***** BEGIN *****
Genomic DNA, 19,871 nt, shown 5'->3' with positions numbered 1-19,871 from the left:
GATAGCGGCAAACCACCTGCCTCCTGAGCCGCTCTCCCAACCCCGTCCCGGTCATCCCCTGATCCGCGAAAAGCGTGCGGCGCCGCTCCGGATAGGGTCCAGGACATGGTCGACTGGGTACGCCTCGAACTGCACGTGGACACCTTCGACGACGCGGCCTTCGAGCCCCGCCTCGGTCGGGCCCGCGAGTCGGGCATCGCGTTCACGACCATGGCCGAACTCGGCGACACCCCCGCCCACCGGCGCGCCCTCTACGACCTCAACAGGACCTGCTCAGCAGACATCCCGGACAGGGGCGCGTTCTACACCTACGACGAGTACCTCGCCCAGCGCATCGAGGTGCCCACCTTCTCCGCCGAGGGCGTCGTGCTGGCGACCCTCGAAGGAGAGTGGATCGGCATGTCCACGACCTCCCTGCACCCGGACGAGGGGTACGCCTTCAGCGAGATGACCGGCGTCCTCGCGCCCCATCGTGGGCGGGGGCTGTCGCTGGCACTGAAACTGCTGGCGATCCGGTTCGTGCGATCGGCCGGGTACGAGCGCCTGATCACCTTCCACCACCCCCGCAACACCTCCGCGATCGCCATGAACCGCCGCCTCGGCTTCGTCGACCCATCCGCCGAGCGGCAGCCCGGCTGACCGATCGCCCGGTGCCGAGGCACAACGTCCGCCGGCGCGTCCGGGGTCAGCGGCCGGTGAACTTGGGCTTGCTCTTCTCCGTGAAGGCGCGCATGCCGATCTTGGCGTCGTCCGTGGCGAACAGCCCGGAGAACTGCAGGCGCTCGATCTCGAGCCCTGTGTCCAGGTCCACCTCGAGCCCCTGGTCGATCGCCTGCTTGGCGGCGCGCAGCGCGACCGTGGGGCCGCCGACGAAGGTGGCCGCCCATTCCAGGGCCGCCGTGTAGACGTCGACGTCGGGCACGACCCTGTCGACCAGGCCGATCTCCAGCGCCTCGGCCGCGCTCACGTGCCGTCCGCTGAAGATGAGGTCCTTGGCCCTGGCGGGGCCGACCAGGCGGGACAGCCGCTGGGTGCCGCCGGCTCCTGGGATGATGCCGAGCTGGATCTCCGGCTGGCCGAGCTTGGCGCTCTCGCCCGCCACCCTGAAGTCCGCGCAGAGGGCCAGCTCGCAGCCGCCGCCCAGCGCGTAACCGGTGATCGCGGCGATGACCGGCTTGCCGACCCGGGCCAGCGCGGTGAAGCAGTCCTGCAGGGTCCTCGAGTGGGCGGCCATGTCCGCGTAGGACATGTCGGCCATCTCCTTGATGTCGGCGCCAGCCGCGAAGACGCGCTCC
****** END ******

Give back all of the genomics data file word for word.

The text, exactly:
Genomic DNA, 19,871 nt, shown 5'->3' with positions numbered 1-19,871 from the left:
GATAGCGGCAAACCACCTGCCTCCTGAGCCGCTCTCCCAACCCCGTCCCGGTCATCCCCTGATCCGCGAAAAGCGTGCGGCGCCGCTCCGGATAGGGTCCAGGACATGGTCGACTGGGTACGCCTCGAACTGCACGTGGACACCTTCGACGACGCGGCCTTCGAGCCCCGCCTCGGTCGGGCCCGCGAGTCGGGCATCGCGTTCACGACCATGGCCGAACTCGGCGACACCCCCGCCCACCGGCGCGCCCTCTACGACCTCAACAGGACCTGCTCAGCAGACATCCCGGACAGGGGCGCGTTCTACACCTACGACGAGTACCTCGCCCAGCGCATCGAGGTGCCCACCTTCTCCGCCGAGGGCGTCGTGCTGGCGACCCTCGAAGGAGAGTGGATCGGCATGTCCACGACCTCCCTGCACCCGGACGAGGGGTACGCCTTCAGCGAGATGACCGGCGTCCTCGCGCCCCATCGTGGGCGGGGGCTGTCGCTGGCACTGAAACTGCTGGCGATCCGGTTCGTGCGATCGGCCGGGTACGAGCGCCTGATCACCTTCCACCACCCCCGCAACACCTCCGCGATCGCCATGAACCGCCGCCTCGGCTTCGTCGACCCATCCGCCGAGCGGCAGCCCGGCTGACCGATCGCCCGGTGCCGAGGCACAACGTCCGCCGGCGCGTCCGGGGTCAGCGGCCGGTGAACTTGGGCTTGCTCTTCTCCGTGAAGGCGCGCATGCCGATCTTGGCGTCGTCCGTGGCGAACAGCCCGGAGAACTGCAGGCGCTCGATCTCGAGCCCTGTGTCCAGGTCCACCTCGAGCCCCTGGTCGATCGCCTGCTTGGCGGCGCGCAGCGCGACCGTGGGGCCGCCGACGAAGGTGGCCGCCCATTCCAGGGCCGCCGTGTAGACGTCGACGTCGGGCACGACCCTGTCGACCAGGCCGATCTCCAGCGCCTCGGCCGCGCTCACGTGCCGTCCGCTGAAGATGAGGTCCTTGGCCCTGGCGGGGCCGACCAGGCGGGACAGCCGCTGGGTGCCGCCGGCTCCTGGGATGATGCCGAGCTGGATCTCCGGCTGGCCGAGCTTGGCGCTCTCGCCCGCCACCCTGAAGTCCGCGCAGAGGGCCAGCTCGCAGCCGCCGCCCAGCGCGTAACCGGTGATCGCGGCGATGACCGGCTTGCCGACCCGGGCCAGCGCGGTGAAGCAGTCCTGCAGGGTCCTCGAGTGGGCGGCCATGTCCGCGTAGGACATGTCGGCCATCTCCTTGATGTCGGCGCCAGCCGCGAAGACGCGCTCC